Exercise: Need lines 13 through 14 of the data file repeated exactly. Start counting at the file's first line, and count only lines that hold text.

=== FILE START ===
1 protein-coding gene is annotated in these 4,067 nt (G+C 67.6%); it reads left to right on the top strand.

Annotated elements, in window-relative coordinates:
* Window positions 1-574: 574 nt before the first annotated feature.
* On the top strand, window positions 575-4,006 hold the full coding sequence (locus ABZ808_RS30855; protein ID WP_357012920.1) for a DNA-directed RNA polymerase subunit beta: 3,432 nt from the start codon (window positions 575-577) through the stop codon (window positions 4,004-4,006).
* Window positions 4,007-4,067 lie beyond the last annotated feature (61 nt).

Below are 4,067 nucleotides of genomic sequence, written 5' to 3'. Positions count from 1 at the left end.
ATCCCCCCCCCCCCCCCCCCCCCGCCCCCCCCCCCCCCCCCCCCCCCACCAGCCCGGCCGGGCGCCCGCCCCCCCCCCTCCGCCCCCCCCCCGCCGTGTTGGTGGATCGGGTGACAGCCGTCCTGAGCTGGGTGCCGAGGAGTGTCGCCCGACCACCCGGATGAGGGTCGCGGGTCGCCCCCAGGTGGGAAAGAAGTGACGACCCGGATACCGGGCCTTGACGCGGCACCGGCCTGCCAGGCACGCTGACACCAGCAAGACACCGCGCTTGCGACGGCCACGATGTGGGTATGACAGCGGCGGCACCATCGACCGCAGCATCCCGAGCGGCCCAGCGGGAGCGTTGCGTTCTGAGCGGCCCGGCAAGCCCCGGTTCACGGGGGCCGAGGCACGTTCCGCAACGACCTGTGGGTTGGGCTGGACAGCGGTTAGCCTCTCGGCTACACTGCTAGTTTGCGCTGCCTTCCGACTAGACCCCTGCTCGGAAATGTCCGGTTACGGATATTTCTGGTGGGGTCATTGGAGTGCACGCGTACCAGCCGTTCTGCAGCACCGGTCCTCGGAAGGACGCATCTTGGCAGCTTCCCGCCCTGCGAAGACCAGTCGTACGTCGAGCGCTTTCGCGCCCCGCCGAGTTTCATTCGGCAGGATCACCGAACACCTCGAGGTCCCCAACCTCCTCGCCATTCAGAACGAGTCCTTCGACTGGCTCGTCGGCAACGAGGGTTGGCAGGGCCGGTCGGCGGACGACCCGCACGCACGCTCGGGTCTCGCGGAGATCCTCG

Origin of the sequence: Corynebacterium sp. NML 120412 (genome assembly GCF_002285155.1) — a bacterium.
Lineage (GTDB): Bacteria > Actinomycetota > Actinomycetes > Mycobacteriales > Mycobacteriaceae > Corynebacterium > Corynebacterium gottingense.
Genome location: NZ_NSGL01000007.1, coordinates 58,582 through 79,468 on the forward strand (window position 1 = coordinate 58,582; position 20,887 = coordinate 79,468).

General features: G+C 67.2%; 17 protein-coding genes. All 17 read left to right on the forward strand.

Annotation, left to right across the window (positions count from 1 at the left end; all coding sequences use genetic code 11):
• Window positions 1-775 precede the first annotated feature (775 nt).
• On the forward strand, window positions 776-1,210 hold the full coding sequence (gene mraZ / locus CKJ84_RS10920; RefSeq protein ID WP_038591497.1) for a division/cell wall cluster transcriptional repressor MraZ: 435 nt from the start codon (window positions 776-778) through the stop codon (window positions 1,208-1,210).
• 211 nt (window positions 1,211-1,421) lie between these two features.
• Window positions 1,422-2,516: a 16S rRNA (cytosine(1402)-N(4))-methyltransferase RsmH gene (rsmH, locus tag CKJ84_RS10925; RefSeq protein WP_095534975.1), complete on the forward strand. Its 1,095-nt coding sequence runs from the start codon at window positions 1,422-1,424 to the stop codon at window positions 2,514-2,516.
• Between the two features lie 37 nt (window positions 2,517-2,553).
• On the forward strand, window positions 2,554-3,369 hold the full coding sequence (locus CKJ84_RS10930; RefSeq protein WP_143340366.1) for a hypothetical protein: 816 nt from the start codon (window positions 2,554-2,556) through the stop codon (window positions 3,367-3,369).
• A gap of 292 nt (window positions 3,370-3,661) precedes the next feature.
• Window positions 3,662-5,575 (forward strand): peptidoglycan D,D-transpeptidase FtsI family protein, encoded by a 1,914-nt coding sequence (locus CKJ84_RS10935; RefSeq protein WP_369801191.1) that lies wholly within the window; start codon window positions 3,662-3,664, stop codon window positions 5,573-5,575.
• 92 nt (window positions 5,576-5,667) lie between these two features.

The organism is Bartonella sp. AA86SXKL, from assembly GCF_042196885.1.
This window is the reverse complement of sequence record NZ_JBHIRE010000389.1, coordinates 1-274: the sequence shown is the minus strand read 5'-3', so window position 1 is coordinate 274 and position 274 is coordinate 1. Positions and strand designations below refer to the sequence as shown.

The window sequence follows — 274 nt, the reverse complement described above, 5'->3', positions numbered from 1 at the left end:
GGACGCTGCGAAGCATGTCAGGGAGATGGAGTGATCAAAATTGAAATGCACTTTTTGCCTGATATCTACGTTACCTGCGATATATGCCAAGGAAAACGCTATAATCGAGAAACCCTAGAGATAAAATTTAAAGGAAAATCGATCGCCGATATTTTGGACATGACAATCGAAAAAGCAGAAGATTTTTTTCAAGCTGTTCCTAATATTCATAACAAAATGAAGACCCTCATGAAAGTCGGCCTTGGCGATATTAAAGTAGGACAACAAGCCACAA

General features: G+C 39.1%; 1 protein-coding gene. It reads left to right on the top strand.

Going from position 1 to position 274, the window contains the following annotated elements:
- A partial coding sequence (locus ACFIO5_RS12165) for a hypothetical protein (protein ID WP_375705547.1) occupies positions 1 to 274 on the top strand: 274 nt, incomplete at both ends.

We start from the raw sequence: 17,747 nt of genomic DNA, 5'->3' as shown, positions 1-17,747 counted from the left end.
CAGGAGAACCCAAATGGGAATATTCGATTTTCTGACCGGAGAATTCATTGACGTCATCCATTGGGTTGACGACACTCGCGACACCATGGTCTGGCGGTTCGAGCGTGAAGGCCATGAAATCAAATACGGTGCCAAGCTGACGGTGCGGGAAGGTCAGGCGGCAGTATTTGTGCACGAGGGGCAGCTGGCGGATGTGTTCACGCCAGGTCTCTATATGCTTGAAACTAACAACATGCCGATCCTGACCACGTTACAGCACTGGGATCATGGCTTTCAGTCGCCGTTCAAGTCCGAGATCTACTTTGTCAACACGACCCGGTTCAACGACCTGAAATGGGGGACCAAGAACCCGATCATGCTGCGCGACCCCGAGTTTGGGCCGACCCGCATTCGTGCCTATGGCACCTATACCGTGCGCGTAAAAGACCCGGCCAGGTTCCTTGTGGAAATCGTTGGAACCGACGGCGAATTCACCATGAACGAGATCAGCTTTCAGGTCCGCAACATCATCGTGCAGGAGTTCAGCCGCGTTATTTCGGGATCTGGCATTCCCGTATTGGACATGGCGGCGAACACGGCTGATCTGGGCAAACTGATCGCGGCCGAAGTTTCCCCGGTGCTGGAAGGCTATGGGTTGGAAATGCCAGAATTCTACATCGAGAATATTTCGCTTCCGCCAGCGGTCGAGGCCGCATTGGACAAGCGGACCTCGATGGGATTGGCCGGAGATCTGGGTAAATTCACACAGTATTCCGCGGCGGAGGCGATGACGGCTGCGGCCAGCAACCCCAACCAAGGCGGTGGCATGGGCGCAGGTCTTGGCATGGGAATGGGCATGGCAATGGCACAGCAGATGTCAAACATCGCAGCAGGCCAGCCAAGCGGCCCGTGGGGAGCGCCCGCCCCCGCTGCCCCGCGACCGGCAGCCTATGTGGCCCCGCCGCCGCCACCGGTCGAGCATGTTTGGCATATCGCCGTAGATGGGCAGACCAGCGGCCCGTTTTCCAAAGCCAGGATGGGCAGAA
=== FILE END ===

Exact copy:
• Window positions 1-775 precede the first annotated feature (775 nt).
• On the forward strand, window positions 776-1,210 hold the full coding sequence (gene mraZ / locus CKJ84_RS10920; RefSeq protein ID WP_038591497.1) for a division/cell wall cluster transcriptional repressor MraZ: 435 nt from the start codon (window positions 776-778) through the stop codon (window positions 1,208-1,210).